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469

ALTER TABLE `votes` ADD UNIQUE `unique_index`(`user`, `email`, `address`);


102

You can mark both ActivityID and ActivityName properties with Key annotation or you can use fluent API as described by @taylonr. Edit: This should work - composite key defined with annotations requires explicit column order: public class ActivityType { [Key, Column(Order = 0)] public int ActivityID { get; set; } [Key, Column(Order = 1)] ...


91

To map a composite key, you can use the EmbeddedId or the IdClass annotations. I know this question is not strictly about JPA but the rules defined by the specification also applies. So here they are: 2.1.4 Primary Keys and Entity Identity ... A composite primary key must correspond to either a single persistent field or property or to a ...


84

I would use a composite (multi-column) key. CREATE TABLE INFO ( t1ID INT, t2ID INT, PRIMARY KEY (t1ID, t2ID) ) This way you can have t1ID and t2ID as foreign keys pointing to their respective tables as well.


64

We don't use the annotations, instead we override the model builder, in which case you can do something like: modelBuilder.Entity<Activity>().HasKey(a => new { a.ActivityId, a.ActivityName });


57

I have a MySQL table: CREATE TABLE `content_html` ( `id` int(11) NOT NULL AUTO_INCREMENT, `id_box_elements` int(11) DEFAULT NULL, `id_router` int(11) DEFAULT NULL, `content` mediumtext COLLATE utf8_czech_ci NOT NULL, PRIMARY KEY (`id`), UNIQUE KEY `id_box_elements` (`id_box_elements`,`id_router`) ); and the UNIQUE KEY works just as accepted, ...


29

You could also use HasKey(u => new { u.SubscriptionID, u.UserName }); Edit: One limitation I have found is that the following do not work: public ProjectAssignmentConfiguration() { HasKey(u => u.Employee.EmployeeId); HasKey(u => u.Project.ProjectId); } or public ProjectAssignmentConfiguration() { HasKey(u => new { ...


26

Your compound PRIMARY KEY specification already does what you want. Omit the line that's giving you a syntax error, and omit the redundant CONSTRAINT (already implied), too: pg=> CREATE TABLE tags pg-> ( pg(> question_id INTEGER NOT NULL, pg(> tag_id SERIAL NOT NULL, pg(> tag1 VARCHAR(20), ...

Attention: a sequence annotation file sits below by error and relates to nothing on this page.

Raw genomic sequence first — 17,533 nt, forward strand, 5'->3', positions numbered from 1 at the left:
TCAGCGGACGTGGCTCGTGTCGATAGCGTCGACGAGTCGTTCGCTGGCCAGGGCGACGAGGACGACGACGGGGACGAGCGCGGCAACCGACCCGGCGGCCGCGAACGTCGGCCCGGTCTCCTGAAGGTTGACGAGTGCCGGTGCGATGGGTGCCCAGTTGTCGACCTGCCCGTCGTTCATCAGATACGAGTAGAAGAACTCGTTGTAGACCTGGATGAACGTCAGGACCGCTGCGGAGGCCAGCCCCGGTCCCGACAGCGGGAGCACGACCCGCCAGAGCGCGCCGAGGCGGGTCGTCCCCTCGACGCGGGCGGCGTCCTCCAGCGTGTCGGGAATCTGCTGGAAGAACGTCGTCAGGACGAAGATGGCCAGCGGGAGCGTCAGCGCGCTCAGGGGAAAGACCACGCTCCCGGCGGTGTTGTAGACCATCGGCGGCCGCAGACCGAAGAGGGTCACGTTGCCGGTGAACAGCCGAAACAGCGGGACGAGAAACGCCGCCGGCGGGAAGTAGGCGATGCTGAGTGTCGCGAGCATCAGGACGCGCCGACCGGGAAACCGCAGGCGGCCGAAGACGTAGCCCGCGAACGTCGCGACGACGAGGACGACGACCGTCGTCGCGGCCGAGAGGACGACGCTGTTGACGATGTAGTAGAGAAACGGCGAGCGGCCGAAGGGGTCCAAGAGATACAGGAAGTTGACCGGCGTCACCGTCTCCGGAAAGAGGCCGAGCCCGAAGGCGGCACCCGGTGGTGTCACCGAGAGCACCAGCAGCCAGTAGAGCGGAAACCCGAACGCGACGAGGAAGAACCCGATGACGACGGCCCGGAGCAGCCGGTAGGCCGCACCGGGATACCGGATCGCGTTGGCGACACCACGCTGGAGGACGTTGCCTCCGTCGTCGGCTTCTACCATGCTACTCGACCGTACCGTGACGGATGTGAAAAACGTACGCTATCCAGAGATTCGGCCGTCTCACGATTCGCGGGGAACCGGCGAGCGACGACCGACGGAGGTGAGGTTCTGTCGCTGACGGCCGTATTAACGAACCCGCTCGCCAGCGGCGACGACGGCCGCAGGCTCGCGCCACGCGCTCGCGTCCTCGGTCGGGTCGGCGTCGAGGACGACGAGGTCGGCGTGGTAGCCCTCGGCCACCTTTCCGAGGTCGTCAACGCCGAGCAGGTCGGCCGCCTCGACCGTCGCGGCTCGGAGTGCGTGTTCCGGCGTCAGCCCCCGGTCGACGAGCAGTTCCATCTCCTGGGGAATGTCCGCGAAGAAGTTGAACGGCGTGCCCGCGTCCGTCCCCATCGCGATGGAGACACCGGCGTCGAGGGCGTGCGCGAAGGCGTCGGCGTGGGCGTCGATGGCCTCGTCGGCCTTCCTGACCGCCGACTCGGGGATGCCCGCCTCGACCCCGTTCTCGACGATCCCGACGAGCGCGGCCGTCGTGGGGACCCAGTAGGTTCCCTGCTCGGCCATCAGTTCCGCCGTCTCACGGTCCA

25

INSERT and UPDATE performance varies little: it will be almost same for (INT) and (INT, INT) keys. SELECT performance of composite PRIMARY KEY depends on many factors. If your table is InnoDB, then the table is implicitly clustered on the PRIMARY KEY value. That means that searches for both values will be faster if the both values comprise the key: no ...


25

Add a unique index that includes both columns. That will prevent you from inserting a record that contains a duplicate category_id/post_id pair. add_index :categories_posts, [ :category_id, :post_id ], :unique => true, :name => 'by_category_and_post'


20

Multi column unique indexes do not work in MySQL if you have a NULL value in row as MySQL treats NULL as a unique value and at least currently has no logic to work around it in multi-column indexes. Yes the behavior is insane, because it limits a lot of legitimate applications of multi-column indexes, but it is what it is... As of yet, it is a bug that has ...


20

See this article for a full explanation of using composite key classes with NHibernate, including some discussion on overriding Equals and GetHashCode.


17

You can mathematically prove this is impossible if you want the resulting key to comprise the same number of bits as its two components. However, if you start with two 32 bit ints, and can use a 64 bit int for the result, you could obviously do something like this: key1 << 32 | key2


17

Hibernate needs to be able to compare and serialize identifiers. So the identifier class must be serializable, and override hashCode() and equals() consistently with the database's notion of composite key equality. If you have a composite id mapped as properties of the entity, the entity itself is the identifier. A second approach is called a mapped ...


16

If Device table has composite primary key, then you need same composite foreign key on your NotificationMessageDevice table. How would SQL find Device without full primary key? Also you should make these fields to be part of NotificationMessageDevice table primary key. Otherwise you can't guarantee primary key will be unique: public class ...


15

This is a Feature (though not what I expected, either). This thread suggests making your key a Primary key to get the behavior you expected: This is a feature - a NULL value is an undefined value, therefore two NULL values are not the same. Can be a little confusing but makes sense when you think about it. A UNIQUE index does ensure that ...